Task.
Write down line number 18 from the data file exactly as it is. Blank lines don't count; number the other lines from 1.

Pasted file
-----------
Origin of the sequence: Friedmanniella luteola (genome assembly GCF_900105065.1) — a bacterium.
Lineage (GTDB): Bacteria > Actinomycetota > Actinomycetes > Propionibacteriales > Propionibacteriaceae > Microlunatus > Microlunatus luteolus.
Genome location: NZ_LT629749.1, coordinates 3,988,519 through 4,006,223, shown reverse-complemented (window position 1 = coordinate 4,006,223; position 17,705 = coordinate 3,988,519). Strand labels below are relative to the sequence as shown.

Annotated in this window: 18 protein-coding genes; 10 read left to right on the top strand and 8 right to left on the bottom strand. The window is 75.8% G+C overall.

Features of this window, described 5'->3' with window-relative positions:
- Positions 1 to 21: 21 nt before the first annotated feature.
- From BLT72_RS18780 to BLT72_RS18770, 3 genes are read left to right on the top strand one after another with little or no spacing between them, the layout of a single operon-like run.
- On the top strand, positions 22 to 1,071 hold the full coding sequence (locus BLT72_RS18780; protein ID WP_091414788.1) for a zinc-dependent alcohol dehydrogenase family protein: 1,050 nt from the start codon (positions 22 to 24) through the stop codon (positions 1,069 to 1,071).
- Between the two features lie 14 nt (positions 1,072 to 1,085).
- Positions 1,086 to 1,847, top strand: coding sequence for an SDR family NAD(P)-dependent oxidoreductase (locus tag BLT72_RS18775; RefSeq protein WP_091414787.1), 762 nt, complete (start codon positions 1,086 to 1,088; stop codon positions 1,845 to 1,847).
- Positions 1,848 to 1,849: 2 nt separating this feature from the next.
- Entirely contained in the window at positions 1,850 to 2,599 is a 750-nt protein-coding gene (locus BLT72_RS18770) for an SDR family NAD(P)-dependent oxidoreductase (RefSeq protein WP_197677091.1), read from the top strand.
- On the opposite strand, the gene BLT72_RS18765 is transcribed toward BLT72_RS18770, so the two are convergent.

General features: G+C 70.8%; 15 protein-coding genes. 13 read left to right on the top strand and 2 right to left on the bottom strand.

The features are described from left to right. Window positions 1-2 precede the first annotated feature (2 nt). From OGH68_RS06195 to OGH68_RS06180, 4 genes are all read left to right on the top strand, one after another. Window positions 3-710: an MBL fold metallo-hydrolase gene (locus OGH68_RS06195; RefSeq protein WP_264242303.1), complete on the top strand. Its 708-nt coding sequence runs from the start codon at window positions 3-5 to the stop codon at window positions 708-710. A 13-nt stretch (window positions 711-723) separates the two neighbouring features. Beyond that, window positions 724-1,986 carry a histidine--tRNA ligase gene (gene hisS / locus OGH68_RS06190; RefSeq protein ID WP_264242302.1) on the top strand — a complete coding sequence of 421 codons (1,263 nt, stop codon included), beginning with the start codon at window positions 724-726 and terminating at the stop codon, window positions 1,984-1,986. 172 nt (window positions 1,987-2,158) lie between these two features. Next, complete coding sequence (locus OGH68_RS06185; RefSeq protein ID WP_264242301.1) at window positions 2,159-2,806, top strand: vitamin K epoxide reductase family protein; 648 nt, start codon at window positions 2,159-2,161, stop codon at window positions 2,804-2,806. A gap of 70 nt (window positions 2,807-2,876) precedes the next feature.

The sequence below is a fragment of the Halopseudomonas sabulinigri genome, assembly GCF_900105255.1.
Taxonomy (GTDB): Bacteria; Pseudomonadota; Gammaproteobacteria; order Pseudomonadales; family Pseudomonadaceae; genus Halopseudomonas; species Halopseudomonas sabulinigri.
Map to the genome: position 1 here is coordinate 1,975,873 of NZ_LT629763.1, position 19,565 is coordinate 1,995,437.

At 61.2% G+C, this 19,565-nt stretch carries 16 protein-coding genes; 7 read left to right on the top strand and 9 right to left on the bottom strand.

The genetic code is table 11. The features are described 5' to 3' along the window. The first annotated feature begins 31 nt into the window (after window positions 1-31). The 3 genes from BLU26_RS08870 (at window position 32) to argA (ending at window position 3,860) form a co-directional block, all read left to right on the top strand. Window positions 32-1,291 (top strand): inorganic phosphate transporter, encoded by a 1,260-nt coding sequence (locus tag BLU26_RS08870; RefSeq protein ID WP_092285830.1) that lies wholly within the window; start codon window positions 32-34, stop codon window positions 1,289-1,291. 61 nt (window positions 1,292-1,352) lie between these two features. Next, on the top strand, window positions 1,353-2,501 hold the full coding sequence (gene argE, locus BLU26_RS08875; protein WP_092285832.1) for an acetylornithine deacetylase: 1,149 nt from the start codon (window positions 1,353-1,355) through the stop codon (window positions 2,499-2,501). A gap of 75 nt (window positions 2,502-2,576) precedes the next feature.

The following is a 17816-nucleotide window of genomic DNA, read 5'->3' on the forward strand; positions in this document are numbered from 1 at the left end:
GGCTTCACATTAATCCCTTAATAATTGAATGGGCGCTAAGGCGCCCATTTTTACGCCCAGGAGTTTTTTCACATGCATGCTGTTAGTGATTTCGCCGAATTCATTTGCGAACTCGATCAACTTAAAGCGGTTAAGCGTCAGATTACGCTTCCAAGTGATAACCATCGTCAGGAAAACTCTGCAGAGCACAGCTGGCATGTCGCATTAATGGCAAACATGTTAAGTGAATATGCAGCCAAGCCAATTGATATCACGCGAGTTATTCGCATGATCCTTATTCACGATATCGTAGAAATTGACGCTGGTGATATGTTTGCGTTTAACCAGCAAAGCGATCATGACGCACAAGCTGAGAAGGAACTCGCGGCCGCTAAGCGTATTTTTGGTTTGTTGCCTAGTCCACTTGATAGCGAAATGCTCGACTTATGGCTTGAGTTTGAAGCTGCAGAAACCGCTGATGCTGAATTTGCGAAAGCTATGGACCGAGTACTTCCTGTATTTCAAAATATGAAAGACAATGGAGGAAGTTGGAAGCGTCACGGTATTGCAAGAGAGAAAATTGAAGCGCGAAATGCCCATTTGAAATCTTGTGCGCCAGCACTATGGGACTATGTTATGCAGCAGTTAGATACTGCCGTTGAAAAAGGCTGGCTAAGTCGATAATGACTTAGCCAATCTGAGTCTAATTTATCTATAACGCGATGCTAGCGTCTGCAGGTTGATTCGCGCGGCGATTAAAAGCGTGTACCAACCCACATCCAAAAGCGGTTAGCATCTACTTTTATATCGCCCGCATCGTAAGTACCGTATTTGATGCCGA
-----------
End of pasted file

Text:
Map to the genome: position 1 here is coordinate 1,975,873 of NZ_LT629763.1, position 19,565 is coordinate 1,995,437.